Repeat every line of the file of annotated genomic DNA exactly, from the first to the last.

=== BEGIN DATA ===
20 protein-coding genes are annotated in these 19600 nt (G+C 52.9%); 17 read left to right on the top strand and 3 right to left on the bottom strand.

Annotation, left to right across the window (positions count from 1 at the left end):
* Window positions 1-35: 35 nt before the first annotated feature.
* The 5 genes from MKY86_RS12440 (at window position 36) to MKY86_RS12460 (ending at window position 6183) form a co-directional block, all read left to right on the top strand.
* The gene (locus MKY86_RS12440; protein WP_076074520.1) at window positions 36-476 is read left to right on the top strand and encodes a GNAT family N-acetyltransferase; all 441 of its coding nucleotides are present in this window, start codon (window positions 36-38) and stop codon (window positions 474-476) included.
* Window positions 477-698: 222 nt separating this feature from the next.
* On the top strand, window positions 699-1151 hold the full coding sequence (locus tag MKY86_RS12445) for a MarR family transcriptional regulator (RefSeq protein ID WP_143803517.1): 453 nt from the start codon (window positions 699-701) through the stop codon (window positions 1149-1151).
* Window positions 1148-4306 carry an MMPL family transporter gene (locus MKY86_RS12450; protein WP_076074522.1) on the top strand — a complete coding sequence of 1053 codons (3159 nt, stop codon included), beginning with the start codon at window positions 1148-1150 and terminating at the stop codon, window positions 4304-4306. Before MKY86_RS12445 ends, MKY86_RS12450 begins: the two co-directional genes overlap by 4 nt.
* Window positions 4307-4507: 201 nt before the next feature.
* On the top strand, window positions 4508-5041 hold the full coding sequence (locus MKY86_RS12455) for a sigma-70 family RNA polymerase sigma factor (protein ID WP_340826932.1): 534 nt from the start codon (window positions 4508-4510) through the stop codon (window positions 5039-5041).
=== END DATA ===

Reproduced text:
20 protein-coding genes are annotated in these 19600 nt (G+C 52.9%); 17 read left to right on the top strand and 3 right to left on the bottom strand.

Annotation, left to right across the window (positions count from 1 at the left end):
* Window positions 1-35: 35 nt before the first annotated feature.
* The 5 genes from MKY86_RS12440 (at window position 36) to MKY86_RS12460 (ending at window position 6183) form a co-directional block, all read left to right on the top strand.
* The gene (locus MKY86_RS12440; protein WP_076074520.1) at window positions 36-476 is read left to right on the top strand and encodes a GNAT family N-acetyltransferase; all 441 of its coding nucleotides are present in this window, start codon (window positions 36-38) and stop codon (window positions 474-476) included.
* Window positions 477-698: 222 nt separating this feature from the next.
* On the top strand, window positions 699-1151 hold the full coding sequence (locus tag MKY86_RS12445) for a MarR family transcriptional regulator (RefSeq protein ID WP_143803517.1): 453 nt from the start codon (window positions 699-701) through the stop codon (window positions 1149-1151).
* Window positions 1148-4306 carry an MMPL family transporter gene (locus MKY86_RS12450; protein WP_076074522.1) on the top strand — a complete coding sequence of 1053 codons (3159 nt, stop codon included), beginning with the start codon at window positions 1148-1150 and terminating at the stop codon, window positions 4304-4306. Before MKY86_RS12445 ends, MKY86_RS12450 begins: the two co-directional genes overlap by 4 nt.
* Window positions 4307-4507: 201 nt before the next feature.
* On the top strand, window positions 4508-5041 hold the full coding sequence (locus MKY86_RS12455) for a sigma-70 family RNA polymerase sigma factor (protein ID WP_340826932.1): 534 nt from the start codon (window positions 4508-4510) through the stop codon (window positions 5039-5041).